What is it? A well-written blend of Baldur's Gate-style RPGs and real-time strategy games.
Expect to pay: $50/£40
Developer: Grimlore Games/THQ Nordic
Publisher: THQ Nordic
Reviewed on: Windows 10, 16GB RAM, GeForce GTX 980
Multiplayer: Co-op and competitive
Link: Official site
SpellForce 3 presents a mishmash of small-party roleplaying games in the vein of Baldur's Gate and real-time strategy games in the style of Age of Empires, which initially made me wonder: If I can have an army at my back at any time, why wouldn't I use it? There's a band of trolls? By all means, send in the infantry. The fate of the world depends on defeating an evil wizard? Screw the personal heroics, send in the reserves.
Happily, the concept usually works because the well-written story gives believable reasons for it to play a bit like Pillars of Eternity sometimes but an RTS other times. It's a tale of a constant and drastically changing fortunes, casting you as a reluctant outsider who can't escape the sins of his or her father or the prejudices of a world that treats magic with the same contempt we find in Dragon Age or Skyrim. It's a bit like Russell Crowe's Gladiator: sometimes you've got the world's best legions at your back, while at other times those legions are at your back because you're running from them, disgraced and falsely accused, in this case through a smelly sewer with a single other companion.
It's a good story, too, if derivative to the point that finding Dragon Age and Witcher parallels starts feeling like finding Easter eggs. Its companion characters are merely likeable rather than memorable. The familiarity blunts some of tale's emotional impact, but SpellForce 3 usually manages to make up for that with its richly detailed settings, some of which were made solely for brief sidequests.
These metronomic shifts between the big picture of a wider war and small moments within it are rare in RPGs, no doubt in large part because of the problems they present for intuitive play. Most skirt the issue by barely involving the protagonists in the larger conflict at all, letting the battles unfold in flashy cutscenes or even in text descriptions in loading screens.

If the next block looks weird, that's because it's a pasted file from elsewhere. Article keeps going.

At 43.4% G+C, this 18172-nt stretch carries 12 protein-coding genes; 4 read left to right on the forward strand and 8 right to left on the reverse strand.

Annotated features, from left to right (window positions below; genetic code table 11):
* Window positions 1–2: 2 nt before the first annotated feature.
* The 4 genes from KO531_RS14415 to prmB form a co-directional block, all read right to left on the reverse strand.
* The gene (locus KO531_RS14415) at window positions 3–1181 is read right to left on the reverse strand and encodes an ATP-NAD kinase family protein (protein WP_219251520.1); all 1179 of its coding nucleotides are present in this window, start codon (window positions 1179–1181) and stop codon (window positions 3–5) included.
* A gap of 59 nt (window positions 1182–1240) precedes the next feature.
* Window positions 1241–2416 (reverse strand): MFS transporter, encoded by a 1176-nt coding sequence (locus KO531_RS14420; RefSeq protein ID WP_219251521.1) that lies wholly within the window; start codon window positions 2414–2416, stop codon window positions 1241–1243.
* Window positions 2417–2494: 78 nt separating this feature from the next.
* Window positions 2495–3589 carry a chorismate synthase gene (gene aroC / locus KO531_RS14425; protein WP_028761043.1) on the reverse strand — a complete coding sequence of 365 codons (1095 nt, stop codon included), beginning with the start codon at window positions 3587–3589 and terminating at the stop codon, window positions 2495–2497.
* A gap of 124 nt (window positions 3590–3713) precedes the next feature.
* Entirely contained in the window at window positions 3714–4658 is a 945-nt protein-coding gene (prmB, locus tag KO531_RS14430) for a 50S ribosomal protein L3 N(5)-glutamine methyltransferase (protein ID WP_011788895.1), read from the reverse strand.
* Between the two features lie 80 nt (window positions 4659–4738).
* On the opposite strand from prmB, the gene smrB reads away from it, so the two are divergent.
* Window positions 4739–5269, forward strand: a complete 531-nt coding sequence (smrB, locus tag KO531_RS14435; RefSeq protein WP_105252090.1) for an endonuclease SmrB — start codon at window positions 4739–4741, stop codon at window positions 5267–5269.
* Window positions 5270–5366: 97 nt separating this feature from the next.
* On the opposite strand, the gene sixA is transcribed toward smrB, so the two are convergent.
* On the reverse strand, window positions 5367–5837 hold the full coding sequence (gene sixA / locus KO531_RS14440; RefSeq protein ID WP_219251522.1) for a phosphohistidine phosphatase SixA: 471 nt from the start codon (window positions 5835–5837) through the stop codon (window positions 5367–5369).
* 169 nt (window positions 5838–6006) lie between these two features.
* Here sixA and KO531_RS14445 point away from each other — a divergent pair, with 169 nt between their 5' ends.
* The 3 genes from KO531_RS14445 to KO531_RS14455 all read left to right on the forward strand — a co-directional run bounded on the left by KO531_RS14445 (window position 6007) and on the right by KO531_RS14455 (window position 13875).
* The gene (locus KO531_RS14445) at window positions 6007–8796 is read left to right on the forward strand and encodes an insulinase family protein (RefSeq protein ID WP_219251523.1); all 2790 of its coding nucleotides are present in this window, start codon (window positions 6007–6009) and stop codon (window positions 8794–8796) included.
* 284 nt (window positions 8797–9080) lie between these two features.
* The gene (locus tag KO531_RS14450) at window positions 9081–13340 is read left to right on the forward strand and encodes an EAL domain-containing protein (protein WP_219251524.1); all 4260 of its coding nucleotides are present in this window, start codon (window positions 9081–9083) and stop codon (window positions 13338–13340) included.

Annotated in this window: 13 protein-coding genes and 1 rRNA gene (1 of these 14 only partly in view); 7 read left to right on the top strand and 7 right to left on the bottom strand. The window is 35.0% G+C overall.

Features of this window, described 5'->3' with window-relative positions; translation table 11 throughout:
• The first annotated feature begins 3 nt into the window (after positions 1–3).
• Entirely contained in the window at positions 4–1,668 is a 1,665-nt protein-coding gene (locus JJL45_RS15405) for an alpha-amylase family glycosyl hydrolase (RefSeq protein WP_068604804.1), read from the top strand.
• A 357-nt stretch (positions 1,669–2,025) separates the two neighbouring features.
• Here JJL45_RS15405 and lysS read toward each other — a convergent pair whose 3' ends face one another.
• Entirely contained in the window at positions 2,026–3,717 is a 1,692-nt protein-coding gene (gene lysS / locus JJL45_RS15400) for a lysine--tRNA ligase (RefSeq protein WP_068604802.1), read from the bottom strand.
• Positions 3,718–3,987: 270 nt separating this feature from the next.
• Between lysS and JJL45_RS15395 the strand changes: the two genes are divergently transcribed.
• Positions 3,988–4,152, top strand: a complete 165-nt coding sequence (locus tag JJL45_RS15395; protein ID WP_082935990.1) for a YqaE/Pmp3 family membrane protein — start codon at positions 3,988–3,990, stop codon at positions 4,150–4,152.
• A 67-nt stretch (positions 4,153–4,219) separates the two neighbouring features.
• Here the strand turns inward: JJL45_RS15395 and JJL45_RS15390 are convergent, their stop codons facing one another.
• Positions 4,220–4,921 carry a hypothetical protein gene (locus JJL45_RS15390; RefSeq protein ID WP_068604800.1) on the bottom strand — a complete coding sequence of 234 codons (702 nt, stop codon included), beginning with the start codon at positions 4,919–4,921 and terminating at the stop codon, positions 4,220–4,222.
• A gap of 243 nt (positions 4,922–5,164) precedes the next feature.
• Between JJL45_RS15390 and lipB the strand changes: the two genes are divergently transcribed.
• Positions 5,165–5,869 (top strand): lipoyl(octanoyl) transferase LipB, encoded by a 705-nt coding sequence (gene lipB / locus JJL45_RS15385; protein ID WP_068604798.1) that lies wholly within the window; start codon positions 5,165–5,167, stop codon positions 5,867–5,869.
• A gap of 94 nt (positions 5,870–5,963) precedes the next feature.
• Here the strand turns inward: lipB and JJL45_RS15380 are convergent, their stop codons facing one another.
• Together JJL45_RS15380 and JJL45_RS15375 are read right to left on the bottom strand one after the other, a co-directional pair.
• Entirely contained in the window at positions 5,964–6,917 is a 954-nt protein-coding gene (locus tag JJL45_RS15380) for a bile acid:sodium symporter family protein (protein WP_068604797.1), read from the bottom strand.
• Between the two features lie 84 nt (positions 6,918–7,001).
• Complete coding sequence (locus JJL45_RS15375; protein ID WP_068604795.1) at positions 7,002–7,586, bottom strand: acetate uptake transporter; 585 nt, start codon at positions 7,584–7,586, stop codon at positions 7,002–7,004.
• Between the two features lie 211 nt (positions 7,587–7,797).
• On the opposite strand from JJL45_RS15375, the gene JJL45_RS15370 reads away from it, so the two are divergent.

SpellForce, though, has been doing this kind of thing since 2003, and never before has the mix worked so well. Simplicity is the key, as seen in the way it bundles all abilities for your four-person party into a simple action wheel that pops up when you hold Alt over an enemy. The RTS sequences require base building and gathering resources, but they're spread fairly far apart and the laborers and caravans usually do their work without outside management. By keeping the RPG and RTS systems uncomplicated, SpellForce 3 ensures that they can both live on the battlefield at once without ever becoming too much to handle. Played in co-op mode with up to three players, SpellForce 3 can even feel a bit like a traditional RPG, although unfortunately, only the host gets a persistent save.
Inevitably, some strategic depth gets lost in this simplification. SpellForce 3's adventures involve humans, elves, orcs, and dwarves, but you'll find no specialized racial buildings and each army plays largely like the other aside from minor differences, such as how the elves have a predictable fondness for bows.
For the most part, attempting to position my four heroes properly in the absence of a real-time-with-pause system proved the greater challenge; I could generally win the RTS portions by tossing the blob of paper-weak soldiers I'd recruited at the enemy blob, triggering key spells from my heroes as needed. In the hybrid context of SpellForce 3, it's not really a bad design as it keeps the RTS portions brisk, as does the need to run out and capture new outposts in order to build the army's population and amass enough resources to keep the war engine going.
These strategy sequences make for fun diversions, in other words, but they're wisely never the stars of the show. A decent (if laggy) multiplayer skirmish mode exists for anyone who wants more of it, but it mainly shows how weak the RTS elements are when stripped of their RPG backdrop.
For all its idiosyncrasies, SpellForce 3 is an RPG above all else. It's a smart move, as the RTS portions grant a sense of the stakes involved, while the RPG section keeps the story personal and full of emotional impact. The RPG part, in fact, contains SpellForce's more rewarding (if predictable) systems, whether it's the multiple talent trees that help you steer your companions into the roles you want them to play or the loot system that drops gear that's more interesting than what you'd expect from a hybrid RTS. Early on, when I found a helmet that spawns a goblin to fight for me, I was reluctant to give it up for objectively better digs.
All this makes SpellForce 3 is one of the finest hybrids of RPGs and real-time strategy games out there, but it achieves that distinction mainly by being one of the few. Neither of its two halves hold up particularly well compared to purer iosmetric RPGs or RTS games, but together they deliver a enjoyable experience that manages to feel unique even with its constant callbacks.